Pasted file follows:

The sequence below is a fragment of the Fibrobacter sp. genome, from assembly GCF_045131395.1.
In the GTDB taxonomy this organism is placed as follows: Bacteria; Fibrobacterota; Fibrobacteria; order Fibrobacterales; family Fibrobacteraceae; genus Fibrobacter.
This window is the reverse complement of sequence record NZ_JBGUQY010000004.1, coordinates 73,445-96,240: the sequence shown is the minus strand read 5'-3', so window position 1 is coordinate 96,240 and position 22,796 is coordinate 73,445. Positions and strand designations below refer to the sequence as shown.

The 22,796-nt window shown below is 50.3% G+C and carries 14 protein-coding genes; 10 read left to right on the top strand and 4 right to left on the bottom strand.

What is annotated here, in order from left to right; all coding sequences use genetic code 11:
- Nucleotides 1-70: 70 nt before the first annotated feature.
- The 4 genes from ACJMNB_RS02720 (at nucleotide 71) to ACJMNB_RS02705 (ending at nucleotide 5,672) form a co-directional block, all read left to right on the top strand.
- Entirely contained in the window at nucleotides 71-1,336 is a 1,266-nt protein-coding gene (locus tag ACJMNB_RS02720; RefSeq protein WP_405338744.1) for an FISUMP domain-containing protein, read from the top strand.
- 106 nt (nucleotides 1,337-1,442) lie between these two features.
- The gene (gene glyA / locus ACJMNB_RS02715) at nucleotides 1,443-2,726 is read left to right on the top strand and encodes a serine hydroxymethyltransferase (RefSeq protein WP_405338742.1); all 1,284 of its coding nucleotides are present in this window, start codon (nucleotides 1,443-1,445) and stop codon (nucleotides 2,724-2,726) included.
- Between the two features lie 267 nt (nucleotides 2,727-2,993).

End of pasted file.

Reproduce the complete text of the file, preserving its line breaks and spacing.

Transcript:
The sequence below is a fragment of the Fibrobacter sp. genome, from assembly GCF_045131395.1.
In the GTDB taxonomy this organism is placed as follows: Bacteria; Fibrobacterota; Fibrobacteria; order Fibrobacterales; family Fibrobacteraceae; genus Fibrobacter.
This window is the reverse complement of sequence record NZ_JBGUQY010000004.1, coordinates 73,445-96,240: the sequence shown is the minus strand read 5'-3', so window position 1 is coordinate 96,240 and position 22,796 is coordinate 73,445. Positions and strand designations below refer to the sequence as shown.

The 22,796-nt window shown below is 50.3% G+C and carries 14 protein-coding genes; 10 read left to right on the top strand and 4 right to left on the bottom strand.

What is annotated here, in order from left to right; all coding sequences use genetic code 11:
- Nucleotides 1-70: 70 nt before the first annotated feature.
- The 4 genes from ACJMNB_RS02720 (at nucleotide 71) to ACJMNB_RS02705 (ending at nucleotide 5,672) form a co-directional block, all read left to right on the top strand.
- Entirely contained in the window at nucleotides 71-1,336 is a 1,266-nt protein-coding gene (locus tag ACJMNB_RS02720; RefSeq protein WP_405338744.1) for an FISUMP domain-containing protein, read from the top strand.
- 106 nt (nucleotides 1,337-1,442) lie between these two features.
- The gene (gene glyA / locus ACJMNB_RS02715) at nucleotides 1,443-2,726 is read left to right on the top strand and encodes a serine hydroxymethyltransferase (RefSeq protein WP_405338742.1); all 1,284 of its coding nucleotides are present in this window, start codon (nucleotides 1,443-1,445) and stop codon (nucleotides 2,724-2,726) included.
- Between the two features lie 267 nt (nucleotides 2,727-2,993).